Which Free VPN is Best for China and Safe to Use in 2020?
Before I begin, let me clarify that this is not your average “misleading” China VPN guide. I have seen many websites nowadays fooling customers.
These include big and small names that have affiliations with specific VPN providers, so they rank them high for providing access in China.
In reality, none of them actually manage to bypass “The Great Firewall”. You know why? Because residents cannot even download their apps in the first place!
This is why I recommend going for a premium service like Ivacy, which offers its own dedicated app in China, accessible through a mirror website.
My Experience about Free VPNs to Use in China
I visited China at the start of 2014. As such, I was still able to access plenty of foreign services, but experienced poor speeds and lots of lagging.
This is before the Government decided to go all-out in banning anything “foreign”, while preventing residents from using VPN apps.
A close friend of mine told me if I were to “unblock” all the apps I use, I had to invest in a VPN. With a quick Google search, I decided to sign up with NordVPN (which used to work before, now I recommend Ivacy).
Their client worked perfectly in mainland China, and I was able to freely access my social media and other websites.
After a few months, I came back and my friends started eating my brain about a VPN that works in the country.
This is where I learned how China is increasingly becoming strict about its internet laws, following the Hong Kong Protest and various other “public incidents”.
This was about the same time I also started writing VPN reviews. As such, I was adamant on finding free VPNs that could work in the country, particularly for expats.
What I found out was quite surprising! Despite the Chinese VPN ban, the majority of FREE apps had links to China.
|Application Name||Ownership||Android Downloads||IOS Downloads|
|SuperVPN Free VPN Client||Chinese||50 Million||N/A|
|VPN Super Unlimited||Chinese||N/A||400K|
|VPN Proxy Master||Chinese||1 Million||800K|
|Snap VPN||Chinese||10 Million||N/A|
|VPN 360||Chinese||1 Million||500K|
|Thunder VPN||HK Chinese||1 Million||N/A|
|Free VPN by Freevpn.Org||Chinese||500K||200K|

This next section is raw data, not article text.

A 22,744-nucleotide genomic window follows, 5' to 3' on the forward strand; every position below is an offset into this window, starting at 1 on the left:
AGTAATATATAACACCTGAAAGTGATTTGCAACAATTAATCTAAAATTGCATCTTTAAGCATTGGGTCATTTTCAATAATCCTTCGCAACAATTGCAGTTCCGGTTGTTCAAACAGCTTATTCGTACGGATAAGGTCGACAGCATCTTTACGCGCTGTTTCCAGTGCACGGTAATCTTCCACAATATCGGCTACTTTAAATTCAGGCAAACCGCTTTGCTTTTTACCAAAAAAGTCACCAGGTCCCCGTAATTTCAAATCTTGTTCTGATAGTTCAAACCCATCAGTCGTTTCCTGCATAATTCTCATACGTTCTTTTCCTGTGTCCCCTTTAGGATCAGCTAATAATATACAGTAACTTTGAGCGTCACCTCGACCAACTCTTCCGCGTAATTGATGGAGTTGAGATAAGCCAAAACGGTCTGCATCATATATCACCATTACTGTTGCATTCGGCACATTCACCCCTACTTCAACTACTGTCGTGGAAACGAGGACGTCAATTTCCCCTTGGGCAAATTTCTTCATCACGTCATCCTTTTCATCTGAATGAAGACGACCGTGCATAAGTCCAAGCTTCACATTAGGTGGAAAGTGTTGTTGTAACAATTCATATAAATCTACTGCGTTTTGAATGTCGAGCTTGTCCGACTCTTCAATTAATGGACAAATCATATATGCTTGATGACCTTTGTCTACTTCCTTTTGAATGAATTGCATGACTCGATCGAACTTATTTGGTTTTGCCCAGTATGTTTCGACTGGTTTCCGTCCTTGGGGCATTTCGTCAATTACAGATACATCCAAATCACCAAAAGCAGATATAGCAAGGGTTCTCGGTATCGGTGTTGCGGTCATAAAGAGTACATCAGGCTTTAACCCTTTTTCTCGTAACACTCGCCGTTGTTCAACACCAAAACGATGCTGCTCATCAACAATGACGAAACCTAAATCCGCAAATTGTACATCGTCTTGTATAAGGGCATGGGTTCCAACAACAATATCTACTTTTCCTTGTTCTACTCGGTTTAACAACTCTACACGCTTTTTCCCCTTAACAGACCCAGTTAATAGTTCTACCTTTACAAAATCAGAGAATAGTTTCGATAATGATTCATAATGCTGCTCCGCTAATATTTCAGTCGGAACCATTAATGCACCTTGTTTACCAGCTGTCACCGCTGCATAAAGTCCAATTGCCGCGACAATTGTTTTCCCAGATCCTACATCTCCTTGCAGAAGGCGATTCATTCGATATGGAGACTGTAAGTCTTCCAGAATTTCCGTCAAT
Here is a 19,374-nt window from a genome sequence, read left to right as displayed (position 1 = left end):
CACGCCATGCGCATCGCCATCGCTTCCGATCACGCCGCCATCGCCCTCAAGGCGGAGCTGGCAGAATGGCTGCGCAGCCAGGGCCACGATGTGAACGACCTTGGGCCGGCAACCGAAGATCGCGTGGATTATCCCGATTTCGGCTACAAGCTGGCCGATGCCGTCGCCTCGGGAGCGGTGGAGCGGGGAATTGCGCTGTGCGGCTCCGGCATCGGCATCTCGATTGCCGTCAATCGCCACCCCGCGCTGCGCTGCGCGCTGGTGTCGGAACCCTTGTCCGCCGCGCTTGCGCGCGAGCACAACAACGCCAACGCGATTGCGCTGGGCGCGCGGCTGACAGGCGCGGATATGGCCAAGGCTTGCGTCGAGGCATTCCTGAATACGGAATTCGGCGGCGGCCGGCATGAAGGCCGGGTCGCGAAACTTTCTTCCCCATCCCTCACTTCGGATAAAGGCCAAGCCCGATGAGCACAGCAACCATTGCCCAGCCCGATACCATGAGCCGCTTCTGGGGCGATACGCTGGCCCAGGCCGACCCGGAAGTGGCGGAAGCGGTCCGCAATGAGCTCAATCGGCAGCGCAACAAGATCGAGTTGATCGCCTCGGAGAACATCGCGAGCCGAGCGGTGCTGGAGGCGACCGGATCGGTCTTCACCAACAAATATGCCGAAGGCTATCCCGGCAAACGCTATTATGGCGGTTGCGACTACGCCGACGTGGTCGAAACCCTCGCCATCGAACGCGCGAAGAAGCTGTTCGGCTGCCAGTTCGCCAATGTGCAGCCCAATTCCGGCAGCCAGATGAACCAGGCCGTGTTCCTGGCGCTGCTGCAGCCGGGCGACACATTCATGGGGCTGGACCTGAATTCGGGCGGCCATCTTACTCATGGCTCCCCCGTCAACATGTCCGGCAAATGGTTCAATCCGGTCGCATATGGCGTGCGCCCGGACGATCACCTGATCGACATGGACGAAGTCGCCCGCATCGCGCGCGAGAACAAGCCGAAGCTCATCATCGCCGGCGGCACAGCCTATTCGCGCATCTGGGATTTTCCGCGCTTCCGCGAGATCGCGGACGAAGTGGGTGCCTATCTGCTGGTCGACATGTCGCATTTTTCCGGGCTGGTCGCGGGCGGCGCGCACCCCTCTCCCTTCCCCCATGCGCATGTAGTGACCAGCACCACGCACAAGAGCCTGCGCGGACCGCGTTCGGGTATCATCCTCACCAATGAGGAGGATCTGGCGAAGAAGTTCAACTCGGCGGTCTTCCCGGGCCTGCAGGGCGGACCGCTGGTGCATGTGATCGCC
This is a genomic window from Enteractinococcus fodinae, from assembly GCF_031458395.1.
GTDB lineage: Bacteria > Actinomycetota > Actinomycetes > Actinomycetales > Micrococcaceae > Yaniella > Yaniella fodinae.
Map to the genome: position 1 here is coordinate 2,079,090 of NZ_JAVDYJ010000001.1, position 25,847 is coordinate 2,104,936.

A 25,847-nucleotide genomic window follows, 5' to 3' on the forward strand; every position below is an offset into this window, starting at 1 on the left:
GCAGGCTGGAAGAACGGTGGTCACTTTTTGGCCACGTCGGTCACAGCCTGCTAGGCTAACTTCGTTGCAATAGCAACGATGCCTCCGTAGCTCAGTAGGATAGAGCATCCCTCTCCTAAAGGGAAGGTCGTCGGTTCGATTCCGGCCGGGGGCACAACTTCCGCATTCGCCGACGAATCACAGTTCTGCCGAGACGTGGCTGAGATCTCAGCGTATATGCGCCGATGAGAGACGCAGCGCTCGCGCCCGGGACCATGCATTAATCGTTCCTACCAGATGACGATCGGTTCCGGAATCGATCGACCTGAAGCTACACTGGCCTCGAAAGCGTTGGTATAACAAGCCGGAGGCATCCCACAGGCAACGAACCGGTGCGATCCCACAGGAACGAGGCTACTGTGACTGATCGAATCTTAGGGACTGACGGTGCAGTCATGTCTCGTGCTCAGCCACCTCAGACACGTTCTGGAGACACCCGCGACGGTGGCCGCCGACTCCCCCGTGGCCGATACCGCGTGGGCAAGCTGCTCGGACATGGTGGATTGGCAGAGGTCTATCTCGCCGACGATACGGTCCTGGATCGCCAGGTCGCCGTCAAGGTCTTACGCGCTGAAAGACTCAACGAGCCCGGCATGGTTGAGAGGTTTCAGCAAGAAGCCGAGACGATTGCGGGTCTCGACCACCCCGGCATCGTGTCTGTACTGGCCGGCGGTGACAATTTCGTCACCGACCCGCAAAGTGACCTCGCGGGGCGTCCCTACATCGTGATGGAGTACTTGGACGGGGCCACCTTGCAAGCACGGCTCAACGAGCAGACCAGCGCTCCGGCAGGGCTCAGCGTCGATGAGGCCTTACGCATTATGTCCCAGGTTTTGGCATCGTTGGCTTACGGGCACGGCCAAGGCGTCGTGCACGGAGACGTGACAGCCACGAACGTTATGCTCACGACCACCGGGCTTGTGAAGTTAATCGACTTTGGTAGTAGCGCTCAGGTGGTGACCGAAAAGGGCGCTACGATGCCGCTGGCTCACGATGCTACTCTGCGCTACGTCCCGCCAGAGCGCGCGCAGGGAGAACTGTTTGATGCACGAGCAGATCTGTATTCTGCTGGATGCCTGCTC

This may not sound tricky at first, but upon digging further I realized all this is a big scam. More or less, all these “FREE” VPNs have affiliations with companies located in China.
And it is entirely possible, these services may be using user data from all over the world to enhance their own solutions/products or even spy on people!
For instance, take VPN Master, Turbo VPN, and SnapVPN. They cross the 60 million mark in combined downloads and also have an interconnected company structure.
Take a look at these privacy policies of each provider:
Aside from the reference to the app name, the privacy policies for each provider is identical. Users probably miss out on this, but if you use the app, you allow your data to be transferred to China. Look at this short snippet from one the privacy policies.
Our business may require us to transfer your Personal Data to countries outside of the European Economic Area (“EEA”), including to countries such as the People’s Republic of China or Singapore. We take appropriate steps to ensure that recipients of your Personal Data are bound to duties of confidentiality and we implement measures such as standard contractual clauses. A copy of those clauses can be obtained by contacting our Help Center.
If you thought that was bad, their privacy policies also take permission on recording a lot of user data. This includes session/connection information and everything that can easily reveal your identity, where you are located, and what searches you performed at what time:
The data we collect can include SDK/API/JS code version, browser, Internet service provider, IP address, platform, timestamp, application identifier, application version, application distribution channel, independent device identifier, iOS ad identifier (IDFA), Android ad master identifier, International Mobile Subscriber Identification Number(IMSI), iOS network card (MAC) address, and iOS international mobile device identification code (IMEI) The equipment model, email address, the terminal manufacturer, the terminal device operating system version, the session start / stop time, the location of the language, the time zone and the network state (WiFi and so on), the hard disk, the CPU, and the battery use, etc.